LTC insurance prevents financial wipeout

Common features of partnership policies

  • Two types of policies are available: one that covers only benefits delivered in a nursing home or residential care facility, and one that covers a broader range of care, including home care, a community facility, residential care or a nursing home. The more flexible a policy is, the more expensive it is, although the option to have home care is increasingly a part of even the least-expensive policies.
  • Plans have a waiver of premiums, so you don't have to pay to keep the insurance in place while you are receiving benefits in a nursing home.
  • There's state reciprocity. If you buy a plan in one state, other states will honor it. But consumers will be subject to the different Medicaid eligibility rules and benefits if they purchase a policy in one state and apply for Medicaid in another.
  • If you currently have a long-term care plan that isn't a partnership plan, you can probably trade it for one that is.
  • The cost of long-term partnership plans is roughly the same as other sorts of plans. The time to buy them is when you are fairly young. A single, 55-year-old can expect to pay about $1,100 annually for a plan that offers $250,000 in benefits. The annual cost will stay the same unless the insurance company gets permission from your state insurance commission to raise the price for every policyholder in the same "class" -- generally age or locale. If you delay purchasing long-term care, the cost of the same policy will be significantly higher every year, plus, if you develop a medical problem, you may not be able to buy a policy at all.
  • These policies are designed to help middle-income people, and the most you can effectively shelter is about $350,000. While there are no limits on the amount of insurance you can buy, because of Medicaid rules in most states, buying more than $350,000 won't increase protection for your nest egg, according to Meiners and Shearer.

Shearer says he believes these policies cut down on insurance companies' tendencies to push for big sales, a hardcore approach that scared away some potential customers.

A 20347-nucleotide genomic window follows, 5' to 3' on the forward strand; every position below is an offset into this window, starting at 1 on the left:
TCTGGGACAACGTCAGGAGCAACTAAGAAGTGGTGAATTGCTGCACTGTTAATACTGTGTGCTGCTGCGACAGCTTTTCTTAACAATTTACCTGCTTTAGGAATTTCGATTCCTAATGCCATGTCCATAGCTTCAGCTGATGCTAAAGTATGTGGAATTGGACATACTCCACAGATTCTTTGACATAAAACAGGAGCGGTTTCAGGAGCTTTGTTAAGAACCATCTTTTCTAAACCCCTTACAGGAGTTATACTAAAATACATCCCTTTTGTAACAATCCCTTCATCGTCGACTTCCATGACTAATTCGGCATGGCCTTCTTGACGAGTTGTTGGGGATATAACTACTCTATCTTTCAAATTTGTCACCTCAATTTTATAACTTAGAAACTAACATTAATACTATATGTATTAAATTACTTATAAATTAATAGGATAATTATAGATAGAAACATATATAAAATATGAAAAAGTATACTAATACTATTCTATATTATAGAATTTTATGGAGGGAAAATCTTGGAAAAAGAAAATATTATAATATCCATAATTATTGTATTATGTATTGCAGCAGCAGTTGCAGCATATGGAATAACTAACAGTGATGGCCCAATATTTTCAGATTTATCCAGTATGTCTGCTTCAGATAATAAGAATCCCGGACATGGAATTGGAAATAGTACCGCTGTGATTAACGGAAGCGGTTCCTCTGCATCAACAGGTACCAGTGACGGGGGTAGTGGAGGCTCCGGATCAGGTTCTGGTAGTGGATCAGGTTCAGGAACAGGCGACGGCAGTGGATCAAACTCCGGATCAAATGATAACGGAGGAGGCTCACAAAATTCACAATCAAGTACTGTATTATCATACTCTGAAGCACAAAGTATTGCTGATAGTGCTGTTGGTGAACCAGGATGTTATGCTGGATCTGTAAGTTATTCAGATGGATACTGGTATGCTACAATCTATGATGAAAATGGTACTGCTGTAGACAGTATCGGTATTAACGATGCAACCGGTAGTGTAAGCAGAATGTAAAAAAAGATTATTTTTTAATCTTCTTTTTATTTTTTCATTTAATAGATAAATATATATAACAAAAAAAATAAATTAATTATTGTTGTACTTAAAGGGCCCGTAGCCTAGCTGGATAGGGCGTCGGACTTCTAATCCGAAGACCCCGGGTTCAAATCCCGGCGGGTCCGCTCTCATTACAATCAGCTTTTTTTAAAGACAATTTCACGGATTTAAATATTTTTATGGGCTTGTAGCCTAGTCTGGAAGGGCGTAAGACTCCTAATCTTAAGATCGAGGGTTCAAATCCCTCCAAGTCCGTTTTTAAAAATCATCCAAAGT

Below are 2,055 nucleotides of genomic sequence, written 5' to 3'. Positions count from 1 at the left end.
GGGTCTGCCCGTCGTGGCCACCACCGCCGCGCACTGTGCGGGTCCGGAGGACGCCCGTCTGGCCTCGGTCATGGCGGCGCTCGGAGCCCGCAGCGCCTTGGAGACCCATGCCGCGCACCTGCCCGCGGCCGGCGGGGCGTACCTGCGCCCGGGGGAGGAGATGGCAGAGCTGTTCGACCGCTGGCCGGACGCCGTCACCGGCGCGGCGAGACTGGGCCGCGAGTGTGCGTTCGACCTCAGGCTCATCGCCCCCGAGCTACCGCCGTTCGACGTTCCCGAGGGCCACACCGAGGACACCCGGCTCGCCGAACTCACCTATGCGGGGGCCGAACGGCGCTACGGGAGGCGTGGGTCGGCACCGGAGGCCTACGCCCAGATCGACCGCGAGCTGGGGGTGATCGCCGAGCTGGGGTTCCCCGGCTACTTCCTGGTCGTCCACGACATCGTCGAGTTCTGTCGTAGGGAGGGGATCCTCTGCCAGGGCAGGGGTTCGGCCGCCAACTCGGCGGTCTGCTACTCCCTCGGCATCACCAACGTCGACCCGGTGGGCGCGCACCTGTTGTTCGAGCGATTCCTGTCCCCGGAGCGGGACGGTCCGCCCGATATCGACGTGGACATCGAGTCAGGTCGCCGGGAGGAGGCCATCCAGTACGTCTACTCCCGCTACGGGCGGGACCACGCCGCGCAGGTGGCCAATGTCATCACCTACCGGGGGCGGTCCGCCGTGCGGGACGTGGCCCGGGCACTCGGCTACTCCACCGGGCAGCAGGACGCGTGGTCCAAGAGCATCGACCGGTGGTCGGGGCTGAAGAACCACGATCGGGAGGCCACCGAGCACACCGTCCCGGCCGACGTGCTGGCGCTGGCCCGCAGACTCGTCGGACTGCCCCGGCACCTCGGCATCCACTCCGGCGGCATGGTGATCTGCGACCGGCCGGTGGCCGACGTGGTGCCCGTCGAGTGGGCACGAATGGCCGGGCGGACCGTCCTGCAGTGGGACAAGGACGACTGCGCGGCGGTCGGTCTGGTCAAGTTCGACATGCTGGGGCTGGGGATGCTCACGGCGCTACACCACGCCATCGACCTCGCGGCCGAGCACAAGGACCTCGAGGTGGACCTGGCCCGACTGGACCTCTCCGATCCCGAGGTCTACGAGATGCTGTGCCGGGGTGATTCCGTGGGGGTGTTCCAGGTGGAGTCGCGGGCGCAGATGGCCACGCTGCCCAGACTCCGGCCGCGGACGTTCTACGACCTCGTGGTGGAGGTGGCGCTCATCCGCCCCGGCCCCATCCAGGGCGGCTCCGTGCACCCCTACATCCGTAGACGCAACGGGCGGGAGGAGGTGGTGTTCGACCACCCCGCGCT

"I think insurance companies used to go the route of pushing very expensive lifetime coverage and that was off the mark. Now they can sell insurance that has appeal to a much broader range of people," Shearer says.

What if income is high?

Another issue that people with moderate incomes who contemplate buying these partnership policies face is the possibility that they will never qualify for Medicaid because they have too much retirement income. How much is too much? Each state sets a protected resource amount, or PRA, which in 2009 can range from $21,000 to $109,000.  Earning even a little more than the PRA can put moderate-income couples in a situation where much of the family income goes to pay the nursing home bills, leaving the spouse in the community without enough money to continue living comfortably.

Meiners of George Mason University points to the possibility of resolving that issue with a Qualified Income Trust, or QIT. This trust permits legally diverting income and assets into a trust, where the income is not counted toward the Medicaid eligibility income cap, although some of it may have to be paid back to Medicaid after the death of the Medicaid recipient. Setting up this kind of trust requires expert legal advice and anyone contemplating purchasing a partnership policy who might find themselves in this situation should get that kind of help.


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